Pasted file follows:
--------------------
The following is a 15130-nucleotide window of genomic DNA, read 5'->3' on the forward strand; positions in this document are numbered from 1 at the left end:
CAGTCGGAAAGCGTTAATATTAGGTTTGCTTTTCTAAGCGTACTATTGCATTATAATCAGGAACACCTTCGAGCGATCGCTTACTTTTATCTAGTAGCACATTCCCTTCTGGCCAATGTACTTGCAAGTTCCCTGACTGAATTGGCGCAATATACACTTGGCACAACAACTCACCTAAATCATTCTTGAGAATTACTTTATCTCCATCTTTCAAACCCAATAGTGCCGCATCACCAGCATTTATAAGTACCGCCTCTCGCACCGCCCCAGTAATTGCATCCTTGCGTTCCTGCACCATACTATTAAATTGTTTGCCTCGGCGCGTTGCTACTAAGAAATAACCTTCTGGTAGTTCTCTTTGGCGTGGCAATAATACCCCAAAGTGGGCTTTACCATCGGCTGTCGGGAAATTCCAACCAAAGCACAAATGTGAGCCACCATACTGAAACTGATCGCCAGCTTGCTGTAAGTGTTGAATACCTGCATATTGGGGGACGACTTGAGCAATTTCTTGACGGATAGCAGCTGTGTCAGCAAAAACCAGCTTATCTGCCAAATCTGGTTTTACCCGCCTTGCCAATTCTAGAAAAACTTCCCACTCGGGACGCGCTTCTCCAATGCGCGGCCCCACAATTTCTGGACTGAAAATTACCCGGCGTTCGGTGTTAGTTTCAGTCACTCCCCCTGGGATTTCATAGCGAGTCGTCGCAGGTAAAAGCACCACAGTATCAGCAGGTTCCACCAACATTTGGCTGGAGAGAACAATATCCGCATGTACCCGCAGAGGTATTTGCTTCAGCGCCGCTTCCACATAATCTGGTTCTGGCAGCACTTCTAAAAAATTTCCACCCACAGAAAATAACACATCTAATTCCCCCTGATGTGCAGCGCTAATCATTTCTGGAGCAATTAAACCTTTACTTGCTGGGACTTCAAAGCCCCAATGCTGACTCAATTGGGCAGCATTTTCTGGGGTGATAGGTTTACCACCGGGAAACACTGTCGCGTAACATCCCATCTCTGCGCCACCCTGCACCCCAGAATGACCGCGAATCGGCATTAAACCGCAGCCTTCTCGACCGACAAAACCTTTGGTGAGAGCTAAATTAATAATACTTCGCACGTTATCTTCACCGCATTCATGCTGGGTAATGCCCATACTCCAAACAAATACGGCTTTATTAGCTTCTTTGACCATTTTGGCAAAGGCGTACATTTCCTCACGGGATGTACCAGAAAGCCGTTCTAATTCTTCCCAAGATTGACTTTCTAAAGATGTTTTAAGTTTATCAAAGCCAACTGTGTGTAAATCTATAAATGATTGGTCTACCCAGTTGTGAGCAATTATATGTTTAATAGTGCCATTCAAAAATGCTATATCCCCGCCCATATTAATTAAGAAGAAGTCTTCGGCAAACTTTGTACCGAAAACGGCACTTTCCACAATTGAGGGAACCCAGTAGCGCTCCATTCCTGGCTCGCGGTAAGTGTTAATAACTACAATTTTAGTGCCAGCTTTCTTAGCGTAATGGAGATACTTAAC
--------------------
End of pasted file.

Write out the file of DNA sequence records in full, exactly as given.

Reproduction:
The following is a 15130-nucleotide window of genomic DNA, read 5'->3' on the forward strand; positions in this document are numbered from 1 at the left end:
CAGTCGGAAAGCGTTAATATTAGGTTTGCTTTTCTAAGCGTACTATTGCATTATAATCAGGAACACCTTCGAGCGATCGCTTACTTTTATCTAGTAGCACATTCCCTTCTGGCCAATGTACTTGCAAGTTCCCTGACTGAATTGGCGCAATATACACTTGGCACAACAACTCACCTAAATCATTCTTGAGAATTACTTTATCTCCATCTTTCAAACCCAATAGTGCCGCATCACCAGCATTTATAAGTACCGCCTCTCGCACCGCCCCAGTAATTGCATCCTTGCGTTCCTGCACCATACTATTAAATTGTTTGCCTCGGCGCGTTGCTACTAAGAAATAACCTTCTGGTAGTTCTCTTTGGCGTGGCAATAATACCCCAAAGTGGGCTTTACCATCGGCTGTCGGGAAATTCCAACCAAAGCACAAATGTGAGCCACCATACTGAAACTGATCGCCAGCTTGCTGTAAGTGTTGAATACCTGCATATTGGGGGACGACTTGAGCAATTTCTTGACGGATAGCAGCTGTGTCAGCAAAAACCAGCTTATCTGCCAAATCTGGTTTTACCCGCCTTGCCAATTCTAGAAAAACTTCCCACTCGGGACGCGCTTCTCCAATGCGCGGCCCCACAATTTCTGGACTGAAAATTACCCGGCGTTCGGTGTTAGTTTCAGTCACTCCCCCTGGGATTTCATAGCGAGTCGTCGCAGGTAAAAGCACCACAGTATCAGCAGGTTCCACCAACATTTGGCTGGAGAGAACAATATCCGCATGTACCCGCAGAGGTATTTGCTTCAGCGCCGCTTCCACATAATCTGGTTCTGGCAGCACTTCTAAAAAATTTCCACCCACAGAAAATAACACATCTAATTCCCCCTGATGTGCAGCGCTAATCATTTCTGGAGCAATTAAACCTTTACTTGCTGGGACTTCAAAGCCCCAATGCTGACTCAATTGGGCAGCATTTTCTGGGGTGATAGGTTTACCACCGGGAAACACTGTCGCGTAACATCCCATCTCTGCGCCACCCTGCACCCCAGAATGACCGCGAATCGGCATTAAACCGCAGCCTTCTCGACCGACAAAACCTTTGGTGAGAGCTAAATTAATAATACTTCGCACGTTATCTTCACCGCATTCATGCTGGGTAATGCCCATACTCCAAACAAATACGGCTTTATTAGCTTCTTTGACCATTTTGGCAAAGGCGTACATTTCCTCACGGGATGTACCAGAAAGCCGTTCTAATTCTTCCCAAGATTGACTTTCTAAAGATGTTTTAAGTTTATCAAAGCCAACTGTGTGTAAATCTATAAATGATTGGTCTACCCAGTTGTGAGCAATTATATGTTTAATAGTGCCATTCAAAAATGCTATATCCCCGCCCATATTAATTAAGAAGAAGTCTTCGGCAAACTTTGTACCGAAAACGGCACTTTCCACAATTGAGGGAACCCAGTAGCGCTCCATTCCTGGCTCGCGGTAAGTGTTAATAACTACAATTTTAGTGCCAGCTTTCTTAGCGTAATGGAGATACTTAAC